While reducing exciting activity in your home is a great way to keep stress levels low, there are also different ways that you can actively promote relaxation and decompression for your new dog as well. Many dogs respond well to calming music, and there are even plenty of playlists on streaming apps or platforms like YouTube that are curated specifically to promote relaxation for dogs. When you do take your first walks with your new dog, focus less on getting “obedience” from them (good leash walking skills can come later) and take them on some “choice walks” at first. This means the dog chooses where to go, granted it is safe, is allowed to sniff anything for as long as they like, and is free to fully take in their surroundings. The more opportunities you give your new dog to express natural behavior, the more relaxed they are likely to be in the home. Encouraging your dog to retreat to their “safe zone” when stressed and being sure to provide them with outlets to use their mind can also have a decompressing effect on your new dog. Make sure that you provide them with enrichment items like stuffed Kongs, edible chews, and Lick mats to use in their “safe zone” to promote relaxation in the space and occupy their mind in a proactive way.
Introduce to Other Pets Slowly and Over Time
If you have other pets at home already, it’s normal to want your current pets to meet your new dog ASAP and hit it off as best friends from the start. While in some cases this may happen if you are lucky, in most others it is likely not to be the case if the introduction is rushed. When introducing a new dog to your other pets, following a “it’s better to be safe than sorry” mindset will help ensure that your pets will have a healthy, positive, and uneventful integration. For at least the first week (or multiple weeks if your new dog is taking a while to adjust), it’s important to let your new dog acclimate while separated from the rest of the pets in the house. Your new dog is coming home to you confused and likely with high levels of cortisol in their system, meaning they are not in the best mindset for an introduction to other animals just yet.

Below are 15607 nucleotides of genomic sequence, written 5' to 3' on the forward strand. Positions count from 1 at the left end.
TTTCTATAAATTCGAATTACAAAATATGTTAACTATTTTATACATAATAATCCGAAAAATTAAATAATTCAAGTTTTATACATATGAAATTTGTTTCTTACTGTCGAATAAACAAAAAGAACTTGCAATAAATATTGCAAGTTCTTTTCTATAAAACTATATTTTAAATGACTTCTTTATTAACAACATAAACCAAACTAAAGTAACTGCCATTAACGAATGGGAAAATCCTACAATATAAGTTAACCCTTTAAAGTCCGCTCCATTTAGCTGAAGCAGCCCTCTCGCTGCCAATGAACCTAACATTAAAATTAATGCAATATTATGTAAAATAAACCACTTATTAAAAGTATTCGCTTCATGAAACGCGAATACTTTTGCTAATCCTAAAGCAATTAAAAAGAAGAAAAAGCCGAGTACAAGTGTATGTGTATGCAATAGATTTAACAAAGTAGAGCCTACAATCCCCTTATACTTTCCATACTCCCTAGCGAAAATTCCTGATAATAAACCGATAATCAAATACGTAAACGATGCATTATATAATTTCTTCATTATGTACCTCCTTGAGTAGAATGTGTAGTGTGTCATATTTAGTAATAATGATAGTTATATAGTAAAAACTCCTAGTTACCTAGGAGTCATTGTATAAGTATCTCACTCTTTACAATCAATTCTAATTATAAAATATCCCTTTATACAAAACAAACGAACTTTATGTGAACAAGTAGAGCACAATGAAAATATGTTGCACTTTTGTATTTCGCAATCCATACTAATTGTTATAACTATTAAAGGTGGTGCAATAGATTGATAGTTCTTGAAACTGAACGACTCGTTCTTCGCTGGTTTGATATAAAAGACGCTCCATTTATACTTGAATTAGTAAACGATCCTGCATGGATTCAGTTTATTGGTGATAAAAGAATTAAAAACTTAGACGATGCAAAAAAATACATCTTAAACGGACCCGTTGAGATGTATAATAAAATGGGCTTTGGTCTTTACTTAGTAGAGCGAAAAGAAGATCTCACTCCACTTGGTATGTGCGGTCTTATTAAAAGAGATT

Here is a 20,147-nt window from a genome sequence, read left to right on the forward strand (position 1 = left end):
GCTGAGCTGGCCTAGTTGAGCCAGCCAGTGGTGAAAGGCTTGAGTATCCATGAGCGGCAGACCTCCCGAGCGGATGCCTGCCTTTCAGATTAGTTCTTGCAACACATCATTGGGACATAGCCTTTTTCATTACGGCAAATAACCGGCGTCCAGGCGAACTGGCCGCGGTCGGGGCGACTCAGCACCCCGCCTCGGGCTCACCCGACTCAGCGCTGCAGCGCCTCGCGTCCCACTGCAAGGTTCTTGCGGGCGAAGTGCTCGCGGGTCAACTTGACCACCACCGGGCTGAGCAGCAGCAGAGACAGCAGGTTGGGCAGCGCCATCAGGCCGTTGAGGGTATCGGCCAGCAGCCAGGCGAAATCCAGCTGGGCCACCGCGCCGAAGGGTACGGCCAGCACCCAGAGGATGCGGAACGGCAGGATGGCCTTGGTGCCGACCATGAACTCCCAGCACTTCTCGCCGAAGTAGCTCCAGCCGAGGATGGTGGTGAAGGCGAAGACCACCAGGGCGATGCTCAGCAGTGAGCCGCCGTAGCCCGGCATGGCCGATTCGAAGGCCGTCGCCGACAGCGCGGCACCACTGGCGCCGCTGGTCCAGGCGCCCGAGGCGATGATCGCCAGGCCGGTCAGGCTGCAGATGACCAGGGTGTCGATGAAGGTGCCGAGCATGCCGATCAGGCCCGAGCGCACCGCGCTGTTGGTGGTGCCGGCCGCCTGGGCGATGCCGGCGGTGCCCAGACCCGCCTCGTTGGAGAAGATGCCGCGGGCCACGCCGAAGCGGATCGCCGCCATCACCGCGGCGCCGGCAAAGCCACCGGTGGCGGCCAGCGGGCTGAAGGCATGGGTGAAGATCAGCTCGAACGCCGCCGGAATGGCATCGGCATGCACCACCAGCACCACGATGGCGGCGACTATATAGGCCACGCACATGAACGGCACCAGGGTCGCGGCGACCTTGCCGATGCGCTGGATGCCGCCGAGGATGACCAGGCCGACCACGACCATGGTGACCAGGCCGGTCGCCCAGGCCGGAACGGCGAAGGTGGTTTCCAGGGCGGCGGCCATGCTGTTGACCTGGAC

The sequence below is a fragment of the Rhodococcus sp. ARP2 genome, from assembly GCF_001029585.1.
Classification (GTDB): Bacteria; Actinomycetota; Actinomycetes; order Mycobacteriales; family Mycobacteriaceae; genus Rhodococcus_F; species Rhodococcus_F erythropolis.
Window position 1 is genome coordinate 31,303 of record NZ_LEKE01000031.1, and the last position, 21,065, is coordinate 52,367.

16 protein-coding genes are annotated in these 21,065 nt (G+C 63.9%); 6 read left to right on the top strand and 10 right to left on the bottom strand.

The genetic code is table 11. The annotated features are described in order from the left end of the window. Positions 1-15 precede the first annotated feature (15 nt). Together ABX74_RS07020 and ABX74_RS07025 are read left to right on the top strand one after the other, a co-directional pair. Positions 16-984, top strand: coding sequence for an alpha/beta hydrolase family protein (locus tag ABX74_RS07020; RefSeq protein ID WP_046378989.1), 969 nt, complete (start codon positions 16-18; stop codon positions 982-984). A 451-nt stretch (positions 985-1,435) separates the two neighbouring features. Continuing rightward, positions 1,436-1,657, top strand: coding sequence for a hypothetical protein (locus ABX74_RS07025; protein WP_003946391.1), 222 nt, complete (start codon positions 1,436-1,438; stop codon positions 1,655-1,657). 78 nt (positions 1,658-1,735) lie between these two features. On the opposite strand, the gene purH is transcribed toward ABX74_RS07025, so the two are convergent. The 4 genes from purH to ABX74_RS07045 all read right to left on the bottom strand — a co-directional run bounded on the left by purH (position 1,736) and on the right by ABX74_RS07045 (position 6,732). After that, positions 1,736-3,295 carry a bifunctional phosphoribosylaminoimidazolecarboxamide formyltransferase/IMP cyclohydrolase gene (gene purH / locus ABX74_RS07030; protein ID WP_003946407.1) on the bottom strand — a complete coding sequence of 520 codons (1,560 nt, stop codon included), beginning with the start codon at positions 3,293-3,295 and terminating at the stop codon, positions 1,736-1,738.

For introducing dogs to each other, it’s important for their first meeting to be somewhere neutral, not actually in the home or the yard. A nearby park or going down the street in your neighborhood will be your best bet for first time introductions.
Going on a “parallel” walk together will be a great first step, where each dog is on leash and handled by a person, walking parallel to each other at a distance that they are not overly struggling to get to each other. Have rewards on hand for both dogs to reinforce disengaging from the other dog, checking in with their handler, or any calm behavior.
After walking for a few minutes, you should see both dogs start to acclimate and more easily pay attention to other things in the environment like checking in with their handler, sniffing, or looking at other stimuli besides the other dog. From here, the dogs can “cross paths” while still keeping a distance so that they cannot meet, but the dogs are able to smell each other where the other dog has walked.
From here, you can let the dogs meet briefly by allowing them to sniff each other for 3 seconds, being sure to keep slack in the leashes, then moving away back to a parallel walk. Granted this initial interaction goes well and you do not see overly stressed body language from both dogs, you can repeat a couple more times and continue on your walk.
If at any point in this process you see concerning body language (stiffness, reactivity, intense focus on the other dog) or see inappropriate interaction between the two dogs, discontinue the walk and reach out to your local rewards-based certified trainer for assistance on moving forward. If the walk does go well, it’s recommended to end their first interaction on a positive note and go back to continuing to keep them separated in the home so as not to “push your luck.”